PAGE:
Utica Shale Midstream Venture

Written By Brianna Panzica

Posted July 12, 2012

Caiman Energy II, LLC began as a midstream energy company focused on the Marcellus shale in 2009. Earlier this year, the company’s subsidiary Caiman Eastern Midstream, LLC sold to Williams Partners (NYSE: WPZ) for $2.5 billion.

This sale included all of Caiman’s Marcellus assets, like its West Virginia cryogenic processing plant.

But Caiman is not out of the shale game.

On Tuesday, Caiman announced plans for a joint venture with Williams Partners, this time in the Utica shale region.

The Utica shale play stretches through New York, Pennsylvania, Ohio, and West Virginia, and according to the Ohio Department of Natural Resources, it could hold between 1.3 and 5.5 billion barrels of shale oil and 3.8 to 15.7 trillion cubic feet of natural gas.

This shale play is less developed than some of the others across North America, like the Bakken, so estimates remain broad and uncertain.

But there is no denying that it will be profitable.

Caiman and Williams will raise $800 million in investments for their project, with $380 million coming from Williams and the remainder from Caiman, EnCap Flatrock Midstream of San Antonio, and Highstar Capital of New York.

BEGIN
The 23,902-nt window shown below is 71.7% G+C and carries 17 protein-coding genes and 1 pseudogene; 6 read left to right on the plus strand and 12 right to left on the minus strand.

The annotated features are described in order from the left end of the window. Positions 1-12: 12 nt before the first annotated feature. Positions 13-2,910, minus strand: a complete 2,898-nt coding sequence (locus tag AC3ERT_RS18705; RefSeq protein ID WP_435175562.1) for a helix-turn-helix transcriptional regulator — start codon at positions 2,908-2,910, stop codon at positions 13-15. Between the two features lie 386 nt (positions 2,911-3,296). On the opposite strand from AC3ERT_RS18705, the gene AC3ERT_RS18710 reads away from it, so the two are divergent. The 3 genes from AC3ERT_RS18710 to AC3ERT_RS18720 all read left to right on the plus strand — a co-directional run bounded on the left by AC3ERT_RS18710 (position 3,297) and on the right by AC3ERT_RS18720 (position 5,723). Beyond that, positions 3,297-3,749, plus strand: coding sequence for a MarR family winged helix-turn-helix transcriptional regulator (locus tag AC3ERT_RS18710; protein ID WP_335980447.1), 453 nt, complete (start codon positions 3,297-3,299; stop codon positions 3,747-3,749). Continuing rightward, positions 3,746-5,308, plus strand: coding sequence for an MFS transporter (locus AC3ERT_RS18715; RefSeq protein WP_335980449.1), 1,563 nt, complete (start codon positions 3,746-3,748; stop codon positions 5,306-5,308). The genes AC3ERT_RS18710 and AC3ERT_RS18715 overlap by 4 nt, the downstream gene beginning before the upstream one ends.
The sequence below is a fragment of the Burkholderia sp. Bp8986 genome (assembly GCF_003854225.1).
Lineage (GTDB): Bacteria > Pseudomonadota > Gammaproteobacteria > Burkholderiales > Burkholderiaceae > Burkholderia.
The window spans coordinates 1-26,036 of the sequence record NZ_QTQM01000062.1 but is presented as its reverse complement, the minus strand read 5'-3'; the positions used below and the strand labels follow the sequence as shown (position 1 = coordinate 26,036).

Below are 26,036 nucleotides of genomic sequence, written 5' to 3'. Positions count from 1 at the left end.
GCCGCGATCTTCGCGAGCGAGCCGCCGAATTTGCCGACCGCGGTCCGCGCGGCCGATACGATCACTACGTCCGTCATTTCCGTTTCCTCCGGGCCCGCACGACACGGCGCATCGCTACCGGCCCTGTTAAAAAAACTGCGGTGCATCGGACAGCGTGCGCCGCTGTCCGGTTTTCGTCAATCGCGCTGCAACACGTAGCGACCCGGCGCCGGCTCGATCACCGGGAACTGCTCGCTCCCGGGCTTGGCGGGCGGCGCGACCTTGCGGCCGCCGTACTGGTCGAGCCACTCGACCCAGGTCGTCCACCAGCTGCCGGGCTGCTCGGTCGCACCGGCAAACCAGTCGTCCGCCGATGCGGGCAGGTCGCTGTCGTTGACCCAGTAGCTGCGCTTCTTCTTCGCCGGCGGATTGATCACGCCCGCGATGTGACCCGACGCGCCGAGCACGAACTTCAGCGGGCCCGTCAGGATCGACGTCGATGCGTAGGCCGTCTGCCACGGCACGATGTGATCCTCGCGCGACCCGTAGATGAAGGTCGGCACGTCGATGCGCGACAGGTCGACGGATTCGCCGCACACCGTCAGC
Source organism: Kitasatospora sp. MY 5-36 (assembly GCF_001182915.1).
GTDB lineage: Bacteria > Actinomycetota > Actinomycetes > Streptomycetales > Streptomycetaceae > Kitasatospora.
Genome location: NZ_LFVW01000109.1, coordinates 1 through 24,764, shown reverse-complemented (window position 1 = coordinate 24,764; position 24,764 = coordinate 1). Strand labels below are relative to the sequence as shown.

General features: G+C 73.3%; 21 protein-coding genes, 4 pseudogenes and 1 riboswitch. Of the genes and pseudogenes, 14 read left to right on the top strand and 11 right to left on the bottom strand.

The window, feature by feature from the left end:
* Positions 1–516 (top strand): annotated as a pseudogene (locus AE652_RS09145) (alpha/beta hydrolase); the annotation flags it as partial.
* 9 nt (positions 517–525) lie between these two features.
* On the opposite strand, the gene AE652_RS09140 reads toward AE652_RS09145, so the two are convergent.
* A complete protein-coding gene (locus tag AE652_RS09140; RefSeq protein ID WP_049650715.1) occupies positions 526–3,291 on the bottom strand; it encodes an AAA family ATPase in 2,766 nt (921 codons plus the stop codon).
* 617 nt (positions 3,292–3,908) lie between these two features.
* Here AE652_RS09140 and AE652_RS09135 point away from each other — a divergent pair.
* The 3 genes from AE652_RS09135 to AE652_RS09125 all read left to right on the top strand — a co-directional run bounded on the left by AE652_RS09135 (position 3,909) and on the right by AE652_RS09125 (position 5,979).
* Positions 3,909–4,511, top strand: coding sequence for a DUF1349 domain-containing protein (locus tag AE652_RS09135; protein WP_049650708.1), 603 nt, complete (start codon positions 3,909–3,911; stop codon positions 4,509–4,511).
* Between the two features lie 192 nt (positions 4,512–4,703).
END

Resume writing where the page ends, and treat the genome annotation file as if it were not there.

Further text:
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The project will consist of midstream infrastructure to process wet gas drawn from the Utica shale by companies like XTO Energy, Chevron (NYSE: CVX), and Chesapeake Energy (NYSE: CHK). Their processing facilities will separate the methane from other substances for commercial use.

From MarketWatch:

“We’re very proud of the expansive system we built in the Marcellus and the great relationships Caiman developed with producers and the people of West Virginia. We look forward to continuing our work in new regions, especially the Utica Shale. The development of this vast, liquids-rich resource will require similar midstream infrastructure as we build out in the Marcellus,” said Jack Lafield, Caiman’s chairman and CEO.

Williams’ CEO Alan Armstrong was also positive about the venture, excited about the opportunity a midstream project in Utica would provide.

The venture will operate in Ohio and Pennsylvania.

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